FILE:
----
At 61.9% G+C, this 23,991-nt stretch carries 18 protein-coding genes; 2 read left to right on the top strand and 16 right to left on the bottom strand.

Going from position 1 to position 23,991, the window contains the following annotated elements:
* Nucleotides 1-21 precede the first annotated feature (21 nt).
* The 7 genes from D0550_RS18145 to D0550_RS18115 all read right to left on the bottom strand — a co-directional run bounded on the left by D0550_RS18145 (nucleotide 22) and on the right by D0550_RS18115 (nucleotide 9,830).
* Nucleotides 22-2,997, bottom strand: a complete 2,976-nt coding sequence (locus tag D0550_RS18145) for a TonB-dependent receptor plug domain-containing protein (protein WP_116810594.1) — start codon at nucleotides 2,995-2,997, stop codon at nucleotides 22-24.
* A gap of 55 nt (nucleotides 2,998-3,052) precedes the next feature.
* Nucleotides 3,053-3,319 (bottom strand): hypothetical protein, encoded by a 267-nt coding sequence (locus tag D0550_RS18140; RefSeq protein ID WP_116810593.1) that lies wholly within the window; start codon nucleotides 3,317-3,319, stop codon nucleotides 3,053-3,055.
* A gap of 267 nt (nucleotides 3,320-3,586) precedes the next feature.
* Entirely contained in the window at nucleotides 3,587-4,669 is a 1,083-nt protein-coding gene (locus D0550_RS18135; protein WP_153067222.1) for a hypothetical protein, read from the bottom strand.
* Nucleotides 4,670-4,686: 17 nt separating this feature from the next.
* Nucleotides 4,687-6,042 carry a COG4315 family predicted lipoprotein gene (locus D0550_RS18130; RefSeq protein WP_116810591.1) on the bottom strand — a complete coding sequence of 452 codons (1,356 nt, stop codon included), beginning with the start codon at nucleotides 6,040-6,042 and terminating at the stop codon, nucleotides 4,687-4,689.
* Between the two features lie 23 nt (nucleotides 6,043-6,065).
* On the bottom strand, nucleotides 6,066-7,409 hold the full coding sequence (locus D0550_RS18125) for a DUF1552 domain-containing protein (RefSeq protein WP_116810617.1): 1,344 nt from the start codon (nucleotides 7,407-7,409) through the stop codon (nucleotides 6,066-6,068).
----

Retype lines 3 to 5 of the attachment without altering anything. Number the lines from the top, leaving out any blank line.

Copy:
* Nucleotides 1-21 precede the first annotated feature (21 nt).
* The 7 genes from D0550_RS18145 to D0550_RS18115 all read right to left on the bottom strand — a co-directional run bounded on the left by D0550_RS18145 (nucleotide 22) and on the right by D0550_RS18115 (nucleotide 9,830).
* Nucleotides 22-2,997, bottom strand: a complete 2,976-nt coding sequence (locus tag D0550_RS18145) for a TonB-dependent receptor plug domain-containing protein (protein WP_116810594.1) — start codon at nucleotides 2,995-2,997, stop codon at nucleotides 22-24.